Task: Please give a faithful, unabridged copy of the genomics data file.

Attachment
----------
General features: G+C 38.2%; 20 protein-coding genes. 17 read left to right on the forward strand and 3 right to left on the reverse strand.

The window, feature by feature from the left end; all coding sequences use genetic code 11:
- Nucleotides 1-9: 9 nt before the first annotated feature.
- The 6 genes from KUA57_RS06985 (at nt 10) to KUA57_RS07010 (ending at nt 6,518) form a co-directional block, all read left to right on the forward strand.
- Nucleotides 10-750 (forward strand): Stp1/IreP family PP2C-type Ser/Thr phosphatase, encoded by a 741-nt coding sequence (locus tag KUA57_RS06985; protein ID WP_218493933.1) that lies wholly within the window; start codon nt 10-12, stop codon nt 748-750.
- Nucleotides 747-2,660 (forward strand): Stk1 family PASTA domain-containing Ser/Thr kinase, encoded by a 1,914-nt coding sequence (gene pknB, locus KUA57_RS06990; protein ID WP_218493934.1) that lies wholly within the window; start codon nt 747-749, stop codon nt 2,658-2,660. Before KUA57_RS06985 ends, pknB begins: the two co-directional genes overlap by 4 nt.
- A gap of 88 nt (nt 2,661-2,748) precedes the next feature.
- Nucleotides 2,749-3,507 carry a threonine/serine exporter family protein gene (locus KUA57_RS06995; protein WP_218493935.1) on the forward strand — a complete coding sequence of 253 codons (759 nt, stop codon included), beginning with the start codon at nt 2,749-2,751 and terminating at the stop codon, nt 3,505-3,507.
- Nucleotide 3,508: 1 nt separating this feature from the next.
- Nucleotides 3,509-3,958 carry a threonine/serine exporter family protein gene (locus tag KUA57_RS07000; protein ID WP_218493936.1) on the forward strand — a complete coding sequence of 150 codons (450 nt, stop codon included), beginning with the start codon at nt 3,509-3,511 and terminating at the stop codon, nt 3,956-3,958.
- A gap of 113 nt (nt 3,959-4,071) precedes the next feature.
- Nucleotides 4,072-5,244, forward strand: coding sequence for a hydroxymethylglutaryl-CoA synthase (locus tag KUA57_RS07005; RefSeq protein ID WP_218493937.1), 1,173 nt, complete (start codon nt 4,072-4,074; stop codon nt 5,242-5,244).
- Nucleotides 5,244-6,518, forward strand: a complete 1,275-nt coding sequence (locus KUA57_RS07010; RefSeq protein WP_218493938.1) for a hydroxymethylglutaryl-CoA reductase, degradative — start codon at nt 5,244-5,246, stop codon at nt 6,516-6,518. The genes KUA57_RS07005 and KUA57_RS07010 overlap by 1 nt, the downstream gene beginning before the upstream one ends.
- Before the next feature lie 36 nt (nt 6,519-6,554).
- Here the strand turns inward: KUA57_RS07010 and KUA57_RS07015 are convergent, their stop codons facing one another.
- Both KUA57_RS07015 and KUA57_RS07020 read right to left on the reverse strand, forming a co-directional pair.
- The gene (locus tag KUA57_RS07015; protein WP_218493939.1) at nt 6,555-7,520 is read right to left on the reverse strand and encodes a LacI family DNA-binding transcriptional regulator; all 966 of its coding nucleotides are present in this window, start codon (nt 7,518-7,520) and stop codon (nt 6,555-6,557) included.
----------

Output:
General features: G+C 38.2%; 20 protein-coding genes. 17 read left to right on the forward strand and 3 right to left on the reverse strand.

The window, feature by feature from the left end; all coding sequences use genetic code 11:
- Nucleotides 1-9: 9 nt before the first annotated feature.
- The 6 genes from KUA57_RS06985 (at nt 10) to KUA57_RS07010 (ending at nt 6,518) form a co-directional block, all read left to right on the forward strand.
- Nucleotides 10-750 (forward strand): Stp1/IreP family PP2C-type Ser/Thr phosphatase, encoded by a 741-nt coding sequence (locus tag KUA57_RS06985; protein ID WP_218493933.1) that lies wholly within the window; start codon nt 10-12, stop codon nt 748-750.
- Nucleotides 747-2,660 (forward strand): Stk1 family PASTA domain-containing Ser/Thr kinase, encoded by a 1,914-nt coding sequence (gene pknB, locus KUA57_RS06990; protein ID WP_218493934.1) that lies wholly within the window; start codon nt 747-749, stop codon nt 2,658-2,660. Before KUA57_RS06985 ends, pknB begins: the two co-directional genes overlap by 4 nt.
- A gap of 88 nt (nt 2,661-2,748) precedes the next feature.
- Nucleotides 2,749-3,507 carry a threonine/serine exporter family protein gene (locus KUA57_RS06995; protein WP_218493935.1) on the forward strand — a complete coding sequence of 253 codons (759 nt, stop codon included), beginning with the start codon at nt 2,749-2,751 and terminating at the stop codon, nt 3,505-3,507.
- Nucleotide 3,508: 1 nt separating this feature from the next.
- Nucleotides 3,509-3,958 carry a threonine/serine exporter family protein gene (locus tag KUA57_RS07000; protein ID WP_218493936.1) on the forward strand — a complete coding sequence of 150 codons (450 nt, stop codon included), beginning with the start codon at nt 3,509-3,511 and terminating at the stop codon, nt 3,956-3,958.
- A gap of 113 nt (nt 3,959-4,071) precedes the next feature.
- Nucleotides 4,072-5,244, forward strand: coding sequence for a hydroxymethylglutaryl-CoA synthase (locus tag KUA57_RS07005; RefSeq protein ID WP_218493937.1), 1,173 nt, complete (start codon nt 4,072-4,074; stop codon nt 5,242-5,244).
- Nucleotides 5,244-6,518, forward strand: a complete 1,275-nt coding sequence (locus KUA57_RS07010; RefSeq protein WP_218493938.1) for a hydroxymethylglutaryl-CoA reductase, degradative — start codon at nt 5,244-5,246, stop codon at nt 6,516-6,518. The genes KUA57_RS07005 and KUA57_RS07010 overlap by 1 nt, the downstream gene beginning before the upstream one ends.
- Before the next feature lie 36 nt (nt 6,519-6,554).
- Here the strand turns inward: KUA57_RS07010 and KUA57_RS07015 are convergent, their stop codons facing one another.
- Both KUA57_RS07015 and KUA57_RS07020 read right to left on the reverse strand, forming a co-directional pair.
- The gene (locus tag KUA57_RS07015; protein WP_218493939.1) at nt 6,555-7,520 is read right to left on the reverse strand and encodes a LacI family DNA-binding transcriptional regulator; all 966 of its coding nucleotides are present in this window, start codon (nt 7,518-7,520) and stop codon (nt 6,555-6,557) included.